Variability is an inescapable factor of energy usage. It doesn’t matter if your grid supplies 1, 10, 1000, or 10,000,000 people. Just today Alberta’s energy usage fluctuated by almost an entire GW over the course of the day. And this is a fairly nice spring day, not too much heat required and almost no AC unless you’re some kind of cold loving crazy person. So we can only imagine that this would be a fairly low variability day in the grand scheme.
How our energy grid will manage this variability is a very important question because it does need to be managed. Otherwise rapid shifts from brownouts cause by insufficient supply to blackouts caused by infrastructure damaging oversupply can be all too common. Luckily there are several ways to do this from the old reliable pumped hydro storage, the more cutting edge pressurized gas storage, and the current belle of the green revolution ball, grid scale batteries.
Now I might arouse some ire in the pro-nuclear community for this, but I love batteries. I think almost everything about them is extremely interesting from their chemistry to their design and all the little finicky bits that allow them to work the way they do. I have dozens of articles saved about them and the research that is happening at the very bleeding edge of their field and I remain giddily optimistic about the chances of batteries being able to power our cars, phones, assorted gadgets of life for weeks on end without worry.
What I do not think they will ever be capable of doing is powering our entire planet.
Let me demonstrate. Assume that the energy demand of Alberta over a nice spring day looks something like this:
Now say we had enough batteries that could allow us to get away with the smallest base-load capacity amount and that was our entire energy sector. Nothing but base-load and batteries. It would probably look something like this:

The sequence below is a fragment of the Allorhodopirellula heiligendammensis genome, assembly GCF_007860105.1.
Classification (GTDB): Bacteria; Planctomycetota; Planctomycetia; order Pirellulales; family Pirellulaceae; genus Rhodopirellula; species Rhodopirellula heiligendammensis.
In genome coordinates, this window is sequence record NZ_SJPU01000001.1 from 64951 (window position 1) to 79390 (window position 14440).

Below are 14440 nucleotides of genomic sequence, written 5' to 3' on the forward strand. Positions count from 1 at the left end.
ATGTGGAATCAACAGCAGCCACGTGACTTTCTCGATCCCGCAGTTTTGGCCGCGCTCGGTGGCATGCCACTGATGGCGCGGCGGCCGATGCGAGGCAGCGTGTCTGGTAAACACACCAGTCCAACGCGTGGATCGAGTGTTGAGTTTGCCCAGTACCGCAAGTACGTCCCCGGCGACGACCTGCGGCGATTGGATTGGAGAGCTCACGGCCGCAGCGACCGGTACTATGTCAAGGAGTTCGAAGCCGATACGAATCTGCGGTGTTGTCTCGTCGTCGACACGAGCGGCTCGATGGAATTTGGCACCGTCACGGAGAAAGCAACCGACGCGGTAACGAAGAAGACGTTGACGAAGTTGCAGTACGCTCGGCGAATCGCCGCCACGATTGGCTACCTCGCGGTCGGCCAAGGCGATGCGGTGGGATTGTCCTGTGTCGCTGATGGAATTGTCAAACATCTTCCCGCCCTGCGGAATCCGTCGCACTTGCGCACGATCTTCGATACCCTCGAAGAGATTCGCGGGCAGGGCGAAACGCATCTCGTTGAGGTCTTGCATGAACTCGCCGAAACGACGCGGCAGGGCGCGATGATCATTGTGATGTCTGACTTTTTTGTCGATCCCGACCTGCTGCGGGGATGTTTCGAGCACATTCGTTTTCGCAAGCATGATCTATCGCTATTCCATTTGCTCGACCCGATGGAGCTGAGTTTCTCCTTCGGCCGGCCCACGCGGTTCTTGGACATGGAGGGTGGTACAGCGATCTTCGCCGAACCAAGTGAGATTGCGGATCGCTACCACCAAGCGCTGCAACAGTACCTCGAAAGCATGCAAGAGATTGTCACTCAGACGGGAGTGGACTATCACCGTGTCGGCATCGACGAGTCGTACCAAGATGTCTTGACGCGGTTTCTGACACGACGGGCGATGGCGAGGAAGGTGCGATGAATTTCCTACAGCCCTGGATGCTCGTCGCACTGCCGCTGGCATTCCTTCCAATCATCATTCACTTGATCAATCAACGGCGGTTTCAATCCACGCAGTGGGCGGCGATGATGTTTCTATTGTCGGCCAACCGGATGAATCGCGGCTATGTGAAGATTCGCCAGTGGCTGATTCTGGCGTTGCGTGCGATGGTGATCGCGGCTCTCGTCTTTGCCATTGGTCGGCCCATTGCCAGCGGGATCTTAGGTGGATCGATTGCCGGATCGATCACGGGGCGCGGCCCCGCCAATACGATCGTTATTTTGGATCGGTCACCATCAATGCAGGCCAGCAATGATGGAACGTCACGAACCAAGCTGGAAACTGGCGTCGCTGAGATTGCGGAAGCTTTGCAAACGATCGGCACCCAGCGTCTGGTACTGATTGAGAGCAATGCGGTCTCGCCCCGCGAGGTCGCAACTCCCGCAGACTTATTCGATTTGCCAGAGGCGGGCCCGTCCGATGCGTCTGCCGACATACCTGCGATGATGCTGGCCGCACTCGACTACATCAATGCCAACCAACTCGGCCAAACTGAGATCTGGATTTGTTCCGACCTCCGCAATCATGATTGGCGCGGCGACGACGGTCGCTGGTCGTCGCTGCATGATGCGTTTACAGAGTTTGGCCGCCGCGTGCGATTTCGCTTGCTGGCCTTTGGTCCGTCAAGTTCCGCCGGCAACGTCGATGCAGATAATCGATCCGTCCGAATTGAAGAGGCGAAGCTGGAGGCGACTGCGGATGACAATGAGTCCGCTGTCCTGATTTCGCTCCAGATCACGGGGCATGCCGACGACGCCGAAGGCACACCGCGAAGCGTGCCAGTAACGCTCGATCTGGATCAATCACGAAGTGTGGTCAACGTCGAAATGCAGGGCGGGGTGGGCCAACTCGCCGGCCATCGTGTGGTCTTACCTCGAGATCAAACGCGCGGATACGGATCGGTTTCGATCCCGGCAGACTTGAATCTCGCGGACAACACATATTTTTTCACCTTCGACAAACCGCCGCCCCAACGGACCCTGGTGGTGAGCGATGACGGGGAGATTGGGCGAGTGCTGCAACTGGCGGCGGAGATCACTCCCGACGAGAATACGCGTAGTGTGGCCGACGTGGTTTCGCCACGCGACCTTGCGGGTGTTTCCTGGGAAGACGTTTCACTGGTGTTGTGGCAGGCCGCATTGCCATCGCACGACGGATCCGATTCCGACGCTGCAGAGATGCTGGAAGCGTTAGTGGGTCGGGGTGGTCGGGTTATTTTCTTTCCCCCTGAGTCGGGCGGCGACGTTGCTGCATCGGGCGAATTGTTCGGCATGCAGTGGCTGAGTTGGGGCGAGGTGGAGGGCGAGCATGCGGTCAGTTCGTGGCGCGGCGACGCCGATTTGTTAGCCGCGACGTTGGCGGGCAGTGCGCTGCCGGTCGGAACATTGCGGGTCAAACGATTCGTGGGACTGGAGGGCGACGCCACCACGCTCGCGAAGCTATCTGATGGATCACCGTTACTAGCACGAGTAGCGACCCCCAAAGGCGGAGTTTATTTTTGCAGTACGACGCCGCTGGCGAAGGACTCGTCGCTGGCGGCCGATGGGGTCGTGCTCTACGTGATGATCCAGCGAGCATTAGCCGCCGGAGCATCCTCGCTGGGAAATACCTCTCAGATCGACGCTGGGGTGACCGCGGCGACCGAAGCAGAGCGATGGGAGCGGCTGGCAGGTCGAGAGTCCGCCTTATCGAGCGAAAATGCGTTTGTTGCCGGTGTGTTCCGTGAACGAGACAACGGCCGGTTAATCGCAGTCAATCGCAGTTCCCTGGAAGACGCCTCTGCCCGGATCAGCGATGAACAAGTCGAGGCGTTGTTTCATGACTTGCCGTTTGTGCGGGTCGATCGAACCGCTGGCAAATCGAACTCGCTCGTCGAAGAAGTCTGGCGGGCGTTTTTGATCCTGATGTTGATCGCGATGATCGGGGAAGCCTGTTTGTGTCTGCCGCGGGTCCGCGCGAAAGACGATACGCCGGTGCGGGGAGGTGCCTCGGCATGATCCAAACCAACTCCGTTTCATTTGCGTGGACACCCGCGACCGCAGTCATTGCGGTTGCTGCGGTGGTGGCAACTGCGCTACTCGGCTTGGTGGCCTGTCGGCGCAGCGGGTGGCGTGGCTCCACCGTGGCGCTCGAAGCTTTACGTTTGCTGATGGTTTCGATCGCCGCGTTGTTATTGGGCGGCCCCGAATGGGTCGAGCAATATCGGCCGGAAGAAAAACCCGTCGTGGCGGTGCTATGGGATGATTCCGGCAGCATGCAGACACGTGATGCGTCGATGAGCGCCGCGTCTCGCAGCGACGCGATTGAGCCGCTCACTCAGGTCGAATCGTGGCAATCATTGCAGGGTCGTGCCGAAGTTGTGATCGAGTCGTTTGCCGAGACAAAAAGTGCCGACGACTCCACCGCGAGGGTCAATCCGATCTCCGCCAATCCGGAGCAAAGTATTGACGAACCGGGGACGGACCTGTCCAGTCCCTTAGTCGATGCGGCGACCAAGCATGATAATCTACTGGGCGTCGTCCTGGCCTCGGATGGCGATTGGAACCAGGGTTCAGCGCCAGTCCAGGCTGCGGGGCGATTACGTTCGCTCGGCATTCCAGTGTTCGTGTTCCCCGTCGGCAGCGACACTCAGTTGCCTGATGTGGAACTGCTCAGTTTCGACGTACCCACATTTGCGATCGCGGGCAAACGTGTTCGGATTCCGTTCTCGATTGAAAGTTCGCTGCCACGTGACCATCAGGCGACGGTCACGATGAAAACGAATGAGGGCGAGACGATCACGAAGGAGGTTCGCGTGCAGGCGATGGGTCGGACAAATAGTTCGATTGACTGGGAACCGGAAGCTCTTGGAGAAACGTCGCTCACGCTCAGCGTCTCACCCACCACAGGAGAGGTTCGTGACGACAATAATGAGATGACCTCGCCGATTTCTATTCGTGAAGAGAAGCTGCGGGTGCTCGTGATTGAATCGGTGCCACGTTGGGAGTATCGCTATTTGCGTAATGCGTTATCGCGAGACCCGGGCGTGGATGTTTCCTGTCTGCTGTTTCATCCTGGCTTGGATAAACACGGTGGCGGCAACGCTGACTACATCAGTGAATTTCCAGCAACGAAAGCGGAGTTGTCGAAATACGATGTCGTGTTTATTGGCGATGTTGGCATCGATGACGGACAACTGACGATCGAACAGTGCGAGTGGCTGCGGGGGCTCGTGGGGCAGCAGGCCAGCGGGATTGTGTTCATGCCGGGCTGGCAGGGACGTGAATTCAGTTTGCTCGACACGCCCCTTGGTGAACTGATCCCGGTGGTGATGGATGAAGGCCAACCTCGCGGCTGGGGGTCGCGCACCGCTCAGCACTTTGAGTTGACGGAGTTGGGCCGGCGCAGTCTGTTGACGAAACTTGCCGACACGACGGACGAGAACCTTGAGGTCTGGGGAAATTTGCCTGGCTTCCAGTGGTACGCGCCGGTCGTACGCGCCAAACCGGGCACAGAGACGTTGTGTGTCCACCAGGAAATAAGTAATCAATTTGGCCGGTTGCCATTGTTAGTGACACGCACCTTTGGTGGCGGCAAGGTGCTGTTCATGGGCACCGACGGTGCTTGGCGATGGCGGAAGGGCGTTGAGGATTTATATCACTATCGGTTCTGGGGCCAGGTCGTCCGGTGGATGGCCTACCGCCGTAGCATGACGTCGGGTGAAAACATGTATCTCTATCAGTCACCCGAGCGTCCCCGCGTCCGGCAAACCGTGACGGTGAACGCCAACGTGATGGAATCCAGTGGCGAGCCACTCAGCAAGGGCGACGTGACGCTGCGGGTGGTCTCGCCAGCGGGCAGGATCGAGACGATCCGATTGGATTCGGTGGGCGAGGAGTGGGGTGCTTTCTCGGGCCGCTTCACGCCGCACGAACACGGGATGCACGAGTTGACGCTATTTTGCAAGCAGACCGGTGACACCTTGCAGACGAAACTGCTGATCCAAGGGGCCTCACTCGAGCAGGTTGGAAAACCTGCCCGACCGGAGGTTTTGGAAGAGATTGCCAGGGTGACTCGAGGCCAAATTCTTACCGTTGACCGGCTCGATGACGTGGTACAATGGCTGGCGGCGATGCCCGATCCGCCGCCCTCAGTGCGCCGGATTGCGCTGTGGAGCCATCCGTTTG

Base-load of exactly half of the split between max and min, so that when demand is below base-load it charges the batteries that are then discharged when demand is above base. The problem is is that there is no room for growth in this system. It is balanced on a razors edge and any increase in demand would require building more power plants, which means that new industry or commercial ventures are stymied until there is enough cause to build more. There is no give and take in this system. To maintain a growing economy we need a little slack to provide for new things to happen.
Second problem is one of scale. Sure we’ve minimized the base-load generation that is required, but we need almost 3 GWh of batteries to do it. And that is if we want to be fully charging and discharging them every single day, and that’s no bueno for battery life times. Now of course you could follow the 80-20 rule for max charge and discharge to extend the lifespan of the batteries but then you would need about 4.2 GWh to do the same thing.
So what would the dreaded zero-battery outcome look like?
This is actually a pretty good system, sure it’s a bit wasteful but it provides lots of room for growth of industry without needing more generation to be built. However this assumes that whatever is providing the base-load cannot load follow on the scale of a days variability, but even for current nuclear that is easy. And that looks like this!
So if load following is possible, Why am I still a fan of batteries? Because of when this happens: